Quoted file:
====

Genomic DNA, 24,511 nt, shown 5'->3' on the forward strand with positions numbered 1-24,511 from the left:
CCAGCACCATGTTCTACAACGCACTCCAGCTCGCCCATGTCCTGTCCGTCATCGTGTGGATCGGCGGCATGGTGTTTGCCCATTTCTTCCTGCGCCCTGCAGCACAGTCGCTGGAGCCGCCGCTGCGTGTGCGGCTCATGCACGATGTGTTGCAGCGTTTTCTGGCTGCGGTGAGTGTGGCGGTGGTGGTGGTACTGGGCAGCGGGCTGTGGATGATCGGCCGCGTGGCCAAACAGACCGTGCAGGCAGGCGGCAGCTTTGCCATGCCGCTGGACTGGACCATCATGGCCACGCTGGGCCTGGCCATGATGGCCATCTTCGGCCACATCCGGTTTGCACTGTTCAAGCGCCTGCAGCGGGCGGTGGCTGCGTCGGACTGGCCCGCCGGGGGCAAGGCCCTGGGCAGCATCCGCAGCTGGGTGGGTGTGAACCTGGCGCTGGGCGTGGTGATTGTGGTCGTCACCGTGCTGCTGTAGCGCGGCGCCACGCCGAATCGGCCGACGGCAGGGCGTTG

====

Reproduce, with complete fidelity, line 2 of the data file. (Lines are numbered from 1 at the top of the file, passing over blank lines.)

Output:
CCAGCACCATGTTCTACAACGCACTCCAGCTCGCCCATGTCCTGTCCGTCATCGTGTGGATCGGCGGCATGGTGTTTGCCCATTTCTTCCTGCGCCCTGCAGCACAGTCGCTGGAGCCGCCGCTGCGTGTGCGGCTCATGCACGATGTGTTGCAGCGTTTTCTGGCTGCGGTGAGTGTGGCGGTGGTGGTGGTACTGGGCAGCGGGCTGTGGATGATCGGCCGCGTGGCCAAACAGACCGTGCAGGCAGGCGGCAGCTTTGCCATGCCGCTGGACTGGACCATCATGGCCACGCTGGGCCTGGCCATGATGGCCATCTTCGGCCACATCCGGTTTGCACTGTTCAAGCGCCTGCAGCGGGCGGTGGCTGCGTCGGACTGGCCCGCCGGGGGCAAGGCCCTGGGCAGCATCCGCAGCTGGGTGGGTGTGAACCTGGCGCTGGGCGTGGTGATTGTGGTCGTCACCGTGCTGCTGTAGCGCGGCGCCACGCCGAATCGGCCGACGGCAGGGCGTTG